A learning curve
Cavazzani will be a featured speaker in a few days at M2Games LATAM, a two-day conference that will take place in Miami, FL and focus the business of monetization, discovery and distribution of mobile games in Latin America. While he will be presenting a case study on Trivia Crack’s organic user acquisition, he is wary of giving detailed advice. “It doesn’t make sense [to go into specifics], because things change so fast. Look at iOS vs. Android for instance,” he explains.
When it comes to recommendations, he prefers to focus on sharing Etermax’s experience. “People know about our success, but they need to hear about the reality behind it, the long road that took us here,” he says. It’s not about waiting for a big break, but about constantly trying and learning. “Every small bit of knowledge about what people like and don’t like, what goes viral or not… we learn it and we incorporate it into our next app!”
Trivia Crack also shows that there is no marketing recipe or magic formula to follow: “We make the games we like. We used not to invest at all in advertising, and we’re still investing very little,” Cavazzani points out. In other words, Trivia Crack went viral was because it was loved by its creators and by its players alike, and its game design only served to boost this.
From online to offline
Cavazzini notes that Etermax paid lots of attention to Trivia Crack’s visual identity: “We learned to create attractive characters that could be used for merchandising and so on.”
This strategy clearly paid off: rather than an app, Trivia Crack is now a brand, both online and offline. The first piece of its licensing rollout is a board game that will hit the shelves in Argentina and its neighboring countries right on time for Christmas. In addition, Trivia Crack/Preguntados now has its own TV game, airing during a popular show on Argentine channel Telefe.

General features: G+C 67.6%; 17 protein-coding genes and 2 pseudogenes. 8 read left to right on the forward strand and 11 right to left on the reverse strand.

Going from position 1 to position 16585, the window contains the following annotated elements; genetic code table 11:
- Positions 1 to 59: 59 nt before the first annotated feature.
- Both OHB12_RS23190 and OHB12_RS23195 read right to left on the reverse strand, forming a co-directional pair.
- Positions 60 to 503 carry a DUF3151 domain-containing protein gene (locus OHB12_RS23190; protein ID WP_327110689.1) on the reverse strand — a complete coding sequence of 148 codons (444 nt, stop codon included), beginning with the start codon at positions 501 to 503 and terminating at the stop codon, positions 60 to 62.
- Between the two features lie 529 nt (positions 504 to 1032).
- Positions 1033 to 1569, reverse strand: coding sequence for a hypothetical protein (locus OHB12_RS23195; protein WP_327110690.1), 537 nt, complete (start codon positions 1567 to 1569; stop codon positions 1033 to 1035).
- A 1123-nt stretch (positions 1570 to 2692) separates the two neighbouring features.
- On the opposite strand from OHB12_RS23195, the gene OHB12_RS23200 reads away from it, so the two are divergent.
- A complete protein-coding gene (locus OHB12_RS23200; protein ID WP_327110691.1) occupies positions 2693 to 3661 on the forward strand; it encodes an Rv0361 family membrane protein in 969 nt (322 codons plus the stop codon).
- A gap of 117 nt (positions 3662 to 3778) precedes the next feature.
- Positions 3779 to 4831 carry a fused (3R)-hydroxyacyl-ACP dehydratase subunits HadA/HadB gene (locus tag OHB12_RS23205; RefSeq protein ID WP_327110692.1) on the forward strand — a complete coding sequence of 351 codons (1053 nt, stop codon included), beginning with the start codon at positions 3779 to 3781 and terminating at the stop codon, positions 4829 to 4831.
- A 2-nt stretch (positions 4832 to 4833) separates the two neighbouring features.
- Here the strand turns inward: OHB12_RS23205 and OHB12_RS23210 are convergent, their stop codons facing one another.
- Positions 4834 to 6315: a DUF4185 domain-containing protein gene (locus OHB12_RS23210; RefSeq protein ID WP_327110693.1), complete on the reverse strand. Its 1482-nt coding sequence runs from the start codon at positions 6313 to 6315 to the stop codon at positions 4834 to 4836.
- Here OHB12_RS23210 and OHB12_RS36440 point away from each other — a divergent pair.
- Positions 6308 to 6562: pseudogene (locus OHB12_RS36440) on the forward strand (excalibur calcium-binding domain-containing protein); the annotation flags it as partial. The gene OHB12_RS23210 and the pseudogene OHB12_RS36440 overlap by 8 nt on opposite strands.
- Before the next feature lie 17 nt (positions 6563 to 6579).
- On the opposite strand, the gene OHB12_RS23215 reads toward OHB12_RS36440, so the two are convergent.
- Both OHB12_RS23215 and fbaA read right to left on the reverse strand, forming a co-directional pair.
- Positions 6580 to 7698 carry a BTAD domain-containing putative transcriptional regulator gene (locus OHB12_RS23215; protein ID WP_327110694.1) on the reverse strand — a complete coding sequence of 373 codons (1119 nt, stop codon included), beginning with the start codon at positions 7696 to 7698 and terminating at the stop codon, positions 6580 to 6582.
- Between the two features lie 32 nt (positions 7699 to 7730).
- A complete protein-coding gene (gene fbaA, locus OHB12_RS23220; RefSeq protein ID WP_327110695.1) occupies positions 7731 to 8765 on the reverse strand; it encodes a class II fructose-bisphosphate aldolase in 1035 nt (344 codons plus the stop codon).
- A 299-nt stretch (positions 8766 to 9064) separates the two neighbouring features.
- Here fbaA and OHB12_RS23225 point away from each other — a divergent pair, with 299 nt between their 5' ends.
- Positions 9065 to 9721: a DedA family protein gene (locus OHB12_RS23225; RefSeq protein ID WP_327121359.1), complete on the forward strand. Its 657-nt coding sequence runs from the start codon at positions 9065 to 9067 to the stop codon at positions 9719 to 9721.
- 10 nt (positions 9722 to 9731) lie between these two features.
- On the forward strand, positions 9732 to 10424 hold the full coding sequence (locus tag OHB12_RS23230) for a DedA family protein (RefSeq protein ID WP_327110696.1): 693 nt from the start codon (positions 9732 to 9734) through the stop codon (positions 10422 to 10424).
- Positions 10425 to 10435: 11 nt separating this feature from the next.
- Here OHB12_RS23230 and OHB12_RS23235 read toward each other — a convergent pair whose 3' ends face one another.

There’s no doubt that Etermax will keep on developing Trivia Crack’s offline products to capitalize on its exit. Unsurprisingly, it also plans to keep pushing online. To turn it into a truly global phenomenon, it would still have to crack China, perhaps with the help of a local partner.
“We will also launch our own chat service, dedicated to games,” Cavazzani says. When asked about Etermax’s next app, he reveals that it will soon launch a new app that will still be Q&A-related, but with specific themes, such as a TV series. “Users will be able to create their own channel within the app,” he explains.
Focusing on specific verticals isn’t a first for Etermax, which previously launched dedicated soccer trivia apps for Real Madrid and FC Barcelona fans. While it may still develop similar standalone niche apps with other licensing partners, its next app will be all-in-one, integrating a range of themes that users will contribute to expanding.
This collaborative aspect isn’t new either: Trivia Crack relies on a “question factory” where users can share and rate submissions. “We receive 200,000 questions a day. Lots get discarded, but the best ones stay, and that’s how we manage to have content related to each country and to recent events,” Cavazzani notes.
This crowdsourcing could well be Trivia Crack’s secret sauce, hidden in plain sight. Etermax’s next app will bring this collaboration to the next level, and it will definitely be interesting to see whether it will warrant a similar success.